According to one aspect of the invention, a fluid supply and suction device is provided and includes a tube, a container including first and second parts, which are sealably attachable to define a container interior, the first part being formed to define first and second apertures and being coupled with the tube such that the tube is fluidly communicative with the container interior and a valve system coupled with the first part and configured to admit via the first aperture fluid into the tube such that the fluid flows through the tube and to suction via the second aperture fluid and fragmented particles through the tube and into the container interior.

According to another aspect of the invention, a fluid supply and suction device, is provided and includes a tube having a first tube end, which is removably insertible into a sheath terminating in a percutaneous cavity, and a second tube end, a container including first and second parts, which are sealably attachable to define a container interior, the first part being formed to define first and second apertures and being coupled with the second tube end such that the second tube end is fluidly communicative with the container interior and a valve system coupled with the first part and configured to admit via the first aperture fluid into the second tube end such that the fluid flows through the first tube end and into the percutaneous cavity and to suction, via the second aperture, the fluid and fragmented particles from the percutaneous cavity and into the container interior.

According to yet another aspect of the invention, a method of operating a fluid supply and suction device is provided and includes removably inserting a tube into a sheath terminating in a percutaneous cavity, sealably attaching first and second parts of a container to define a container interior, coupling the tube with the first part such that the tube is fluidly communicative with the container interior, admitting fluid into the tube such that the fluid flows through the first tube end and into the percutaneous cavity and suctioning the fluid and fragmented particles from the percutaneous cavity and into the container interior.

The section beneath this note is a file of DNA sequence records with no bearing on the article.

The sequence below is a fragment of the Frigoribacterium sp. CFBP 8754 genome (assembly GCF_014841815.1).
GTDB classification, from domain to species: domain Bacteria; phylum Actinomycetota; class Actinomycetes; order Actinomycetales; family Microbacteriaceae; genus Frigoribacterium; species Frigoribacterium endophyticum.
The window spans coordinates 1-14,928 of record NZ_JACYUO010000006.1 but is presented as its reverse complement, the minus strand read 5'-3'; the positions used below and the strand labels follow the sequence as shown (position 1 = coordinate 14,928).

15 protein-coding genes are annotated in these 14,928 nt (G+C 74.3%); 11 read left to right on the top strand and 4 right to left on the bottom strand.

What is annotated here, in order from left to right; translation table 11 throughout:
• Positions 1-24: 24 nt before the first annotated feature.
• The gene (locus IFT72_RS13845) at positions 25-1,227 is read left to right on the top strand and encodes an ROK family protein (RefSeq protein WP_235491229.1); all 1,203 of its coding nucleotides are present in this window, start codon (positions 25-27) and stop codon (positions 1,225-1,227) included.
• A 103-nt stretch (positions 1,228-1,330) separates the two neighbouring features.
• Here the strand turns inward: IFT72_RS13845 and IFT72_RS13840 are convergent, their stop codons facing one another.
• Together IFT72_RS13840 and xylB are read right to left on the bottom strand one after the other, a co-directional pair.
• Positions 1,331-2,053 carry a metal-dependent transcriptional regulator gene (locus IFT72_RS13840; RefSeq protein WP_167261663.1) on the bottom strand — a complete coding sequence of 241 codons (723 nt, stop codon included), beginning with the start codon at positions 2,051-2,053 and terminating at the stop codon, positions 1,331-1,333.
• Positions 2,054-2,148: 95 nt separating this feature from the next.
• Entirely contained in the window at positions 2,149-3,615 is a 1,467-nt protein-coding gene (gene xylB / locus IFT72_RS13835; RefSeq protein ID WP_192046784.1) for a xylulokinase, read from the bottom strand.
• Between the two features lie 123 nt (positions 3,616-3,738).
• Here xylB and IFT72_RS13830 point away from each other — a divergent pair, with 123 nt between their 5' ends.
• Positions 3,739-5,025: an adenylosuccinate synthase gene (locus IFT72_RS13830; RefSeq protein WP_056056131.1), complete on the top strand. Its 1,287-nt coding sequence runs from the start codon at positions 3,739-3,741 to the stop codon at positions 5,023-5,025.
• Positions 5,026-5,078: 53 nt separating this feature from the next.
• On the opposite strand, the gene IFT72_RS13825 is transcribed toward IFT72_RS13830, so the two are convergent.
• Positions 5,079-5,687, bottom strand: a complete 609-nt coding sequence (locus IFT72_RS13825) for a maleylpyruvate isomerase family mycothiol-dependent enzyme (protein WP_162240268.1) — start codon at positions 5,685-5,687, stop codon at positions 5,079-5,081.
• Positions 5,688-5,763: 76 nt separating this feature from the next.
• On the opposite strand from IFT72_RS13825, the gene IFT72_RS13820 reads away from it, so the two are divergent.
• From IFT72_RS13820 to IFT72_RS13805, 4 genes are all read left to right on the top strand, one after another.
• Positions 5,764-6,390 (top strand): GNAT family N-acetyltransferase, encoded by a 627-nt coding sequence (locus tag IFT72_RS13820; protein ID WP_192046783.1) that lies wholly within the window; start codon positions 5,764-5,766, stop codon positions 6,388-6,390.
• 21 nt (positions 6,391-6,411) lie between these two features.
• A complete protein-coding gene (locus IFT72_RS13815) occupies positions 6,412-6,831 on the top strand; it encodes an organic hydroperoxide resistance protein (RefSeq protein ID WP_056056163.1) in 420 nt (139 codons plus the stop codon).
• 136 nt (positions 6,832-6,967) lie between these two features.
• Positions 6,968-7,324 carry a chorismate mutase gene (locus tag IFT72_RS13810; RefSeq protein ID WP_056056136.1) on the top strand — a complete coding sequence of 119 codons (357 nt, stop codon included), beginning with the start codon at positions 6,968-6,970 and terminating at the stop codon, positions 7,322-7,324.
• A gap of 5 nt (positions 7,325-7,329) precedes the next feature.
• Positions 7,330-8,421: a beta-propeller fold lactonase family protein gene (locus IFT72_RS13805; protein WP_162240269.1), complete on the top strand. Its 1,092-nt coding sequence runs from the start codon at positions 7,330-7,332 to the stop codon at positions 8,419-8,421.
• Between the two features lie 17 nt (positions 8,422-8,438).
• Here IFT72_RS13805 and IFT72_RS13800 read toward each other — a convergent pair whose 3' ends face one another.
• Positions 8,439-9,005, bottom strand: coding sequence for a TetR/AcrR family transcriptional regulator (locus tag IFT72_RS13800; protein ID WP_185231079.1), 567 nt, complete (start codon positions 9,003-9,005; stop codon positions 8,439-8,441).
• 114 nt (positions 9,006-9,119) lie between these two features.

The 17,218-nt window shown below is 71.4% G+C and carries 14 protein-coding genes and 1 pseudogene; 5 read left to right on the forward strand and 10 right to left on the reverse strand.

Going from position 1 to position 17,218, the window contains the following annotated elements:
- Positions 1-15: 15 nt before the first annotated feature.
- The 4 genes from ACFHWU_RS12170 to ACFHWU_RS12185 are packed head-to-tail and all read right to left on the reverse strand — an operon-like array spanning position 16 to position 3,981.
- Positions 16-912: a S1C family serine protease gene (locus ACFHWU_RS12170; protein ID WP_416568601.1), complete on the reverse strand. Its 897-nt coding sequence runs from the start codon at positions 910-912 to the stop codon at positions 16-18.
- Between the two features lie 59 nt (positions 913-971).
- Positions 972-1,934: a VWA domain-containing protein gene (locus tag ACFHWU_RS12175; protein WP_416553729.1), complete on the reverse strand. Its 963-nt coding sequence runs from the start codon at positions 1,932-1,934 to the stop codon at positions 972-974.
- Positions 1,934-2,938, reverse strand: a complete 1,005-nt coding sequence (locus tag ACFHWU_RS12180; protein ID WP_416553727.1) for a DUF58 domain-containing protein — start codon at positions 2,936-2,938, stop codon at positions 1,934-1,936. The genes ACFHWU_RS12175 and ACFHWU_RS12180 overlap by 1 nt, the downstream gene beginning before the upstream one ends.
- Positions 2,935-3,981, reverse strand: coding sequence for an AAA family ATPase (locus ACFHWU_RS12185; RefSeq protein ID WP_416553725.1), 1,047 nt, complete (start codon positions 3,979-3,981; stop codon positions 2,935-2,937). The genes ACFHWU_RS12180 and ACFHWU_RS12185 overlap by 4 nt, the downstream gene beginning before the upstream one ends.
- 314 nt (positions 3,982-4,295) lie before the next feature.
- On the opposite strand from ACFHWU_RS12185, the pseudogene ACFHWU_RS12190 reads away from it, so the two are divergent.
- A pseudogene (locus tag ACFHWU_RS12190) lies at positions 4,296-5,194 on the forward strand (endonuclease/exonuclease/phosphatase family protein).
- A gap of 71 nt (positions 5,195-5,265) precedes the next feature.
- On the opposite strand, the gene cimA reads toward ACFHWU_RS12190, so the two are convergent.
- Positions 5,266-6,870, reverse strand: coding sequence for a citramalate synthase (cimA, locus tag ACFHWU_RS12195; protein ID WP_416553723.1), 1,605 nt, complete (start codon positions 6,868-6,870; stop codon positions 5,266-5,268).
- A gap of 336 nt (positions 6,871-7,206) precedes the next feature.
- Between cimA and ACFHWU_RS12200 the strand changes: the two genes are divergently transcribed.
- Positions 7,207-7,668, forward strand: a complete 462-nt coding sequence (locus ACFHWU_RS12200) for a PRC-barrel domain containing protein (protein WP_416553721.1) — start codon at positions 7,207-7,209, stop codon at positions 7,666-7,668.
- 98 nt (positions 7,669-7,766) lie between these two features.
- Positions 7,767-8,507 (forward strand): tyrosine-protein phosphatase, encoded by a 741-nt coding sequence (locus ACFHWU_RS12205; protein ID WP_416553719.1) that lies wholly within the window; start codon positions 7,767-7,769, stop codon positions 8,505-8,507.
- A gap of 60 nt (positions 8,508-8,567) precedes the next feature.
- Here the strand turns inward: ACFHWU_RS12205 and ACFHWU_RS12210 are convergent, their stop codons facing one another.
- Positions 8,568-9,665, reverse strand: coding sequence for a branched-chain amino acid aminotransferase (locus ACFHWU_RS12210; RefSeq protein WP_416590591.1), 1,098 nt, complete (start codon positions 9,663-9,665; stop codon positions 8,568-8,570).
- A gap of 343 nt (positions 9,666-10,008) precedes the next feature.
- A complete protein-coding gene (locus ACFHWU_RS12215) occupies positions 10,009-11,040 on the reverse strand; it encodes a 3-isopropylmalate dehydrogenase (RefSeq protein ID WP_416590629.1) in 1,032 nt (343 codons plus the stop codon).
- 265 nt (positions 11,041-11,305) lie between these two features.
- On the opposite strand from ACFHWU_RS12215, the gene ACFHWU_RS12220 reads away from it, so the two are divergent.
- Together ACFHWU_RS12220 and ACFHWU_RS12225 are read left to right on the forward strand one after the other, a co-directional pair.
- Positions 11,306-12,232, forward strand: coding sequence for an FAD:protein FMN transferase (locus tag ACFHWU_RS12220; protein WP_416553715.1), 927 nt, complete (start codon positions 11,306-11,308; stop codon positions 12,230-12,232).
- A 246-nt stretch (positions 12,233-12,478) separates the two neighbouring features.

These and other advantages and features will become more apparent from the following description taken in conjunction with the drawings.

BRIEF DESCRIPTION OF THE DRAWINGS

The subject matter, which is regarded as the invention, is particularly pointed out and distinctly claimed in the claims at the conclusion of the specification. The foregoing and other features, and advantages of the invention are apparent from the following detailed description taken in conjunction with the accompanying drawings in which:

FIG. 1 is a side sectional view of a fluid supply and suction device in accordance with embodiments;

FIG. 2 is an enlarged view of a portion of the fluid supply and suction device of FIG. 1;

FIG. 3 is an enlarged side schematic view of another portion of the fluid supply and suction device of FIG. 1;

FIG. 4 is a perspective view of a container of the fluid supply and suction device of FIGS. 1-3;

FIG. 5 is a flow diagram illustrating a method of operating a fluid supply and suction device in accordance with embodiments; and

FIGS. 6A and 6B are schematic diagrams illustrating an additional embodiment of the fluid supply and suction device of FIGS. 1-4.

The detailed description explains embodiments of the invention, together with advantages and features, by way of example with reference to the drawings.

DETAILED DESCRIPTION OF THE INVENTION

With reference to FIGS. 1-4, while PCNL may be suitable to remove stones of up to or more than 2 cm in size and this or other procedures are available to remove dust formed from stones that have been completed demolished, a fluid supply and suction device 10 (hereinafter referred to as a “device 10”) is provided to facilitate removal of stones that are up to about 4-7 mm in diameter while still removing smaller particles. Such “fragmented” stones or particles are often formed from the fragmentation of a larger stone and would normally have to be removed by hand-held tools during extended and expensive surgical procedures. As will be described below, however, the device 10 allows the fragmented particles to be removed by fluid suction in substantially reduced amounts of time.

As shown in FIGS. 1-4, the device 10 includes a tubular member 20, a container 30 and a valve system 40.